Twenty years from now, no one will remember much about Cricket World Cup 2007 except for one event: the strange death of Pakistan coach Bob Woolmer in his hotel room in Jamaica.
More evidence of possible foul play surfaced last Friday during the inquest being held in Jamaica. The pesticide cypermethrin were found in Woolmer’s blood and urine as well as in a “straw coloured” liquid found near his bed. Woolmer had been drinking that evening and “somehow” the pesticide found its way into his drink and his body.
While there might be explanations for the “fast-acting neurotoxin insecticide“ in Woolmer’s nightcap, it is sounding more and more like murder to this observer.
From the Jamaica Gleaner…
Woolmer Poison Theory Resurfaces
A QUIRK by Director of Public Prosecutions Kent Pantry left some persons attending yesterday’s coroner’s inquest into the death of Pakistan cricket coach, Bob Woolmer, puzzled.
Mr. Pantry, who has figured in several aggressive exchanges since the start of the inquest, asked Marcia Dunbar, a forensic analyst at the Government Forensic Science Laboratory, about the level of cypermethrin found in the former England player’s system.
But after a brief break for coroner Patrick Murphy to take notes, Mr. Pantry posed another question.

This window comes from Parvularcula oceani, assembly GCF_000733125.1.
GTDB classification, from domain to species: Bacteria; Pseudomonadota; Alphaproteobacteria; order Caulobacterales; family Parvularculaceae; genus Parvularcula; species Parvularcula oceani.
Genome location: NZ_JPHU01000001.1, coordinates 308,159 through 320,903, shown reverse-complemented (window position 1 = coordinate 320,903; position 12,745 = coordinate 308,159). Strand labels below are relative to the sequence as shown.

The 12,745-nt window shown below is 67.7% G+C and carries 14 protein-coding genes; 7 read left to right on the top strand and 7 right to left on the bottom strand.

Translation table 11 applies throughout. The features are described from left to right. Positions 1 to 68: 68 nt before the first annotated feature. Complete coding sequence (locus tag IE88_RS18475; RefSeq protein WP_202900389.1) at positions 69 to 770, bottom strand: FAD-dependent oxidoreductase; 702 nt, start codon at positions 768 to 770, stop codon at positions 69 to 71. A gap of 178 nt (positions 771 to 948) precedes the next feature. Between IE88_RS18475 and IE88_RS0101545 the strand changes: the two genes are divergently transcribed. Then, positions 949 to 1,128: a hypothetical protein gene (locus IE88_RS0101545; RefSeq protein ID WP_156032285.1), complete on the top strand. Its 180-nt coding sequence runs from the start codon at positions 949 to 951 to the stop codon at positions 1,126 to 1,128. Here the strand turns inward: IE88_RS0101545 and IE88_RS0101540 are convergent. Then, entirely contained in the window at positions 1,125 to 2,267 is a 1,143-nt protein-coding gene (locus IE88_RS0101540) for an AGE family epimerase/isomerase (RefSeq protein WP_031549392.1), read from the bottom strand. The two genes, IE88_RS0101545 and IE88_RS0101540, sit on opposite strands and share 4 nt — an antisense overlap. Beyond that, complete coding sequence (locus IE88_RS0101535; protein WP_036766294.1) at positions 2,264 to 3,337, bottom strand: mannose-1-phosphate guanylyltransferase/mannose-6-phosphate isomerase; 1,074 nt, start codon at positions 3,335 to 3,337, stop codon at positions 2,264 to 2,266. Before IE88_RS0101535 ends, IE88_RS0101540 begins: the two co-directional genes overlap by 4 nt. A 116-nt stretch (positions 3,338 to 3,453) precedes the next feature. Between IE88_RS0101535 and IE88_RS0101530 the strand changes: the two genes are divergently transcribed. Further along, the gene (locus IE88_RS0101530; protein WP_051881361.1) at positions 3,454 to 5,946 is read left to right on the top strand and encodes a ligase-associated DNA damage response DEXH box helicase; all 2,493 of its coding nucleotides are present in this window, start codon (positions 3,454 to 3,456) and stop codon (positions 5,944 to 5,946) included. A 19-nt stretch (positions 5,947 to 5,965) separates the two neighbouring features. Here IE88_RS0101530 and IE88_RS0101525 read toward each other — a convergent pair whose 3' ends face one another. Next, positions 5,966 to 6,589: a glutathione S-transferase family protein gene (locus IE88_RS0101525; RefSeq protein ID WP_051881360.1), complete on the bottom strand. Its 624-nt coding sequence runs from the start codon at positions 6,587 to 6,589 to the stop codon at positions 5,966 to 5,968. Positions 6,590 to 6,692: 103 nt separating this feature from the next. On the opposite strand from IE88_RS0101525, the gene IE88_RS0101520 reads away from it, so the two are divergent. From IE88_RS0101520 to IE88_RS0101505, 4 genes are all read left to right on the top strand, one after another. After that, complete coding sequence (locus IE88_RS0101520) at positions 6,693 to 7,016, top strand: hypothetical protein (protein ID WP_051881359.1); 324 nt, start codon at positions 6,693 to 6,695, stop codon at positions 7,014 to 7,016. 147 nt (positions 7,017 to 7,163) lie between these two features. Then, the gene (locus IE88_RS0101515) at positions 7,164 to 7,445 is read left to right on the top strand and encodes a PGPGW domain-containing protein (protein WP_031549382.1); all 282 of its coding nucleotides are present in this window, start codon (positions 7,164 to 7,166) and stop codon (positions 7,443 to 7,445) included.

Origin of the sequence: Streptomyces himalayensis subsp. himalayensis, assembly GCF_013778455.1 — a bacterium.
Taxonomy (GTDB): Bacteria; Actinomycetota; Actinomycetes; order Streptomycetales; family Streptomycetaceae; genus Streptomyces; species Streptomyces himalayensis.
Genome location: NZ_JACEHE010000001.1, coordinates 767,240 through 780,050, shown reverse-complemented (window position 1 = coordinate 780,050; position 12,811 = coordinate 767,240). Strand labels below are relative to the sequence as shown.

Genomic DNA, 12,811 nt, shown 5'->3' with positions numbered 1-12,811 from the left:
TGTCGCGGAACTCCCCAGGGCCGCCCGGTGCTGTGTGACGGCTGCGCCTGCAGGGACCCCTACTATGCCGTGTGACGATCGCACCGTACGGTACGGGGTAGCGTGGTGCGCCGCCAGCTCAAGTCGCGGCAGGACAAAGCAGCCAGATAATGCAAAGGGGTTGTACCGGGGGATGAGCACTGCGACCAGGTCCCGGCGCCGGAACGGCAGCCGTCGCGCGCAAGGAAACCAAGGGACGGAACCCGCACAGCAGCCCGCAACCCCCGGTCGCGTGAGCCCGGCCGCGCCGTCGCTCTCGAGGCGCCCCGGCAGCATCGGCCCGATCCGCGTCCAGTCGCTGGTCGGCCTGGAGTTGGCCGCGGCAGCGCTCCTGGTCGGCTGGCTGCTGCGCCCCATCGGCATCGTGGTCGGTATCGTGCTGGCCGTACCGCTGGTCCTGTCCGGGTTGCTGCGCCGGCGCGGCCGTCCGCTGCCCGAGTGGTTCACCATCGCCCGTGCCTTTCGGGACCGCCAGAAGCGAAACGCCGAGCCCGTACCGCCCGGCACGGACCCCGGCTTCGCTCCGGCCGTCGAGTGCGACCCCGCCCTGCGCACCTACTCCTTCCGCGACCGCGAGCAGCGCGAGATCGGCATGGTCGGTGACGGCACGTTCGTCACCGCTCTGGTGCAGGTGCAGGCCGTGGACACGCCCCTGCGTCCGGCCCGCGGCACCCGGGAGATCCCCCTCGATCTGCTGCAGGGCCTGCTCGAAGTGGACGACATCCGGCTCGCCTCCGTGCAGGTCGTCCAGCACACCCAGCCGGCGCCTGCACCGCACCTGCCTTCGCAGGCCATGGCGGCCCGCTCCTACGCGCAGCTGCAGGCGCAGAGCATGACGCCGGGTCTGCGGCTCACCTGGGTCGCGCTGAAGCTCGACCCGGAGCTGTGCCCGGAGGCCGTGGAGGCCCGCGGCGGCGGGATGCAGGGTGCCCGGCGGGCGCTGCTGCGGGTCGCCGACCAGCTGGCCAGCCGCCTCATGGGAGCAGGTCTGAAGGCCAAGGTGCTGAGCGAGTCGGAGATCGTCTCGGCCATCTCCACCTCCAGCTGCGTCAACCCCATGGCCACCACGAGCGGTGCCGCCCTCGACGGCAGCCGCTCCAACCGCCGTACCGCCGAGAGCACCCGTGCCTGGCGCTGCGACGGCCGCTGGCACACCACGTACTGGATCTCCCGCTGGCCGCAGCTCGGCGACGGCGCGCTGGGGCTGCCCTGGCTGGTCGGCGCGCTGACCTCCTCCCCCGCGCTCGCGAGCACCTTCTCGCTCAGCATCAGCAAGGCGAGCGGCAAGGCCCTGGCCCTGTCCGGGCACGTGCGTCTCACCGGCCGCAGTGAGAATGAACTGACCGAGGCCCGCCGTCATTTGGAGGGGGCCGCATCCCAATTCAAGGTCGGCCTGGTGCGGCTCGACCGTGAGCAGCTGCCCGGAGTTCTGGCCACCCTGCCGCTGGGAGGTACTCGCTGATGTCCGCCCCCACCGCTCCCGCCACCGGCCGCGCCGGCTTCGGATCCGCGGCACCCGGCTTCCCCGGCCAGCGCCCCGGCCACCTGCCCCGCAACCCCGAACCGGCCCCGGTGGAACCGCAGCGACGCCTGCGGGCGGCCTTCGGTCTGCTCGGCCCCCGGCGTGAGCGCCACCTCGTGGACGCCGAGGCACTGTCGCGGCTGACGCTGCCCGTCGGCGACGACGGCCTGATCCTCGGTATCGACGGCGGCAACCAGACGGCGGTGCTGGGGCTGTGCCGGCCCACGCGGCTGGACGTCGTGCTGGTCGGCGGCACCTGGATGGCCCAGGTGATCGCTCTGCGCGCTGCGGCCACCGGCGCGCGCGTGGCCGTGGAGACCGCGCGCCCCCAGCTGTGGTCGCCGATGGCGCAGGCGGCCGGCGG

Cypermethrin is a pesticide government pathologist Dr. Ere Seshaiah believes caused the 58-year-old Woolmer’s death on March 18. Yesterday, Ms. Dunbar testified that the substance was found in blood and urine taken from the coach, as well as ‘straw-coloured’ liquid found near the bed in his room at the Jamaica Pegasus hotel.
Ms. Dunbar, who has worked at the forensic laboratory for 26 years, told the court that cypermethrin was found in one of three blood samples provided by the police. When questioned by the International Cricket Council’s attorney Jermaine Spence if this was unique, she responded, “I’m not sure.”
Ms. Dunbar said she analysed several items from the hotel room between March 19 and June 4. These included medication and personals, believed to belong to Woolmer.
She said there were traces of the tranquilliser, chloropromazine, in samples from his stomach with a fair amount of alcohol in his system. Ms. Dunbar said the level of alcohol was within the legal limit.
… read the entire story online (link here)